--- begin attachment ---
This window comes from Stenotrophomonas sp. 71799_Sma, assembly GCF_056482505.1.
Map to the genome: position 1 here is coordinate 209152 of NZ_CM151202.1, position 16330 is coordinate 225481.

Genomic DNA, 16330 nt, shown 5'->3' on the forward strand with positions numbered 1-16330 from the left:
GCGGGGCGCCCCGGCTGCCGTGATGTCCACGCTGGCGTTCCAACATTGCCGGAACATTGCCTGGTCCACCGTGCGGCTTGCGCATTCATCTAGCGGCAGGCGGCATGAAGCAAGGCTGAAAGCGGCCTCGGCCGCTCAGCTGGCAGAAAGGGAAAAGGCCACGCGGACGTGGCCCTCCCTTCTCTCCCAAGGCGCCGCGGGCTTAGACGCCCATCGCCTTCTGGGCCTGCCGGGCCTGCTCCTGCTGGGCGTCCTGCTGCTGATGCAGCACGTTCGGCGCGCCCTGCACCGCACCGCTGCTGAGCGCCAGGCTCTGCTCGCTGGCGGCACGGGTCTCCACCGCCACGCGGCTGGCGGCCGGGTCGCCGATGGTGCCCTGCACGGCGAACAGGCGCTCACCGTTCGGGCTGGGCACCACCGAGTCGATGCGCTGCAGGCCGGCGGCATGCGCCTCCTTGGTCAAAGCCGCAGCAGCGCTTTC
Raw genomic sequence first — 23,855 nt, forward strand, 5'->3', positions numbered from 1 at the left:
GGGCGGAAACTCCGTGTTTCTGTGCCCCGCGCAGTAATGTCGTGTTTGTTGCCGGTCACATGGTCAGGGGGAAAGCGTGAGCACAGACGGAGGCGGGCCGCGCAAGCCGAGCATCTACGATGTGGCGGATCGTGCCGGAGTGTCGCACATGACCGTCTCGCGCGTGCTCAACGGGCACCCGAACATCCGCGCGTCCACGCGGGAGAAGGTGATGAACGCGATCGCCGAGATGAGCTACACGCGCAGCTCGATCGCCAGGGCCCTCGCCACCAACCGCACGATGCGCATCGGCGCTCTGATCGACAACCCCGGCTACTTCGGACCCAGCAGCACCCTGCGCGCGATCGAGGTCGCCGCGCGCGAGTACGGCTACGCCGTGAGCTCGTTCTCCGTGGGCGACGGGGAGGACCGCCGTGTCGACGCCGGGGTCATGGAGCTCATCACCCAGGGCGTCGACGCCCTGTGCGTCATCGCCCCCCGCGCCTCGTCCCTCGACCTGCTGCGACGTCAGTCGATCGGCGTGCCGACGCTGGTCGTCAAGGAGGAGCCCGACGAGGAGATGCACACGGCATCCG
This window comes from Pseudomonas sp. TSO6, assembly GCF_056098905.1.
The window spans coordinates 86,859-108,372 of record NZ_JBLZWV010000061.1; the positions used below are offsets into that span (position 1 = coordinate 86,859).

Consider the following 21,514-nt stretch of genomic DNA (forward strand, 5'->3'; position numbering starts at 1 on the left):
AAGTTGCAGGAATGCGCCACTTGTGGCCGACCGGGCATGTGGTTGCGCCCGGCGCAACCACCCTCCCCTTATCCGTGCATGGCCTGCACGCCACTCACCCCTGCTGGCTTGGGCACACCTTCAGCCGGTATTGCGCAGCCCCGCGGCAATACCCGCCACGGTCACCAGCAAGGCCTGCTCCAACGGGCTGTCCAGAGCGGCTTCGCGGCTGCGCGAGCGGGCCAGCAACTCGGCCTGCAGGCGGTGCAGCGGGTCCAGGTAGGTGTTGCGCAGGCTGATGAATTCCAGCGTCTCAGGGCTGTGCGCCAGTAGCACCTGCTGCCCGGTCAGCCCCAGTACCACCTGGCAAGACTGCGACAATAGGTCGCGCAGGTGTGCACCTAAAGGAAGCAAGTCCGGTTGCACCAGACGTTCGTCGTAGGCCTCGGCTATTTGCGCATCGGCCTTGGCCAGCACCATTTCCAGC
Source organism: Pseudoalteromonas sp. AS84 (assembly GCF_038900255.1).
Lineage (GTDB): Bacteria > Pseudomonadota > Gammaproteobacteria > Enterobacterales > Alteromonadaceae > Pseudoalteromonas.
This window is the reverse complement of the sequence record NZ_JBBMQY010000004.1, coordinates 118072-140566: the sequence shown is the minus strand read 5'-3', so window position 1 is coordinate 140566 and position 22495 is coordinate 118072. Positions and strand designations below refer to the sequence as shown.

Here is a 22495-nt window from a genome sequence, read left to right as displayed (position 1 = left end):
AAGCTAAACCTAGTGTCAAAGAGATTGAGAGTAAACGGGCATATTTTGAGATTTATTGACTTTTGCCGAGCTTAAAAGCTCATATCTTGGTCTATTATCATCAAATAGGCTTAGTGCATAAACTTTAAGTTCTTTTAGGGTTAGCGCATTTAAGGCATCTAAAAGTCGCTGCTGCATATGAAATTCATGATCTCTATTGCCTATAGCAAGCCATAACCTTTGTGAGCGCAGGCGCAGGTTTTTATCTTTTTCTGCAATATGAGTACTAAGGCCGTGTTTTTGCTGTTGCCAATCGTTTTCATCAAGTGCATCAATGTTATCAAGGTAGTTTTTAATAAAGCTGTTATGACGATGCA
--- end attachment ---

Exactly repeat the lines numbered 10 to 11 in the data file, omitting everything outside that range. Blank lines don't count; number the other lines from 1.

AAGTTGCAGGAATGCGCCACTTGTGGCCGACCGGGCATGTGGTTGCGCCCGGCGCAACCACCCTCCCCTTATCCGTGCATGGCCTGCACGCCACTCACCCCTGCTGGCTTGGGCACACCTTCAGCCGGTATTGCGCAGCCCCGCGGCAATACCCGCCACGGTCACCAGCAAGGCCTGCTCCAACGGGCTGTCCAGAGCGGCTTCGCGGCTGCGCGAGCGGGCCAGCAACTCGGCCTGCAGGCGGTGCAGCGGGTCCAGGTAGGTGTTGCGCAGGCTGATGAATTCCAGCGTCTCAGGGCTGTGCGCCAGTAGCACCTGCTGCCCGGTCAGCCCCAGTACCACCTGGCAAGACTGCGACAATAGGTCGCGCAGGTGTGCACCTAAAGGAAGCAAGTCCGGTTGCACCAGACGTTCGTCGTAGGCCTCGGCTATTTGCGCATCGGCCTTGGCCAGCACCATTTCCAGC
Source organism: Pseudoalteromonas sp. AS84 (assembly GCF_038900255.1).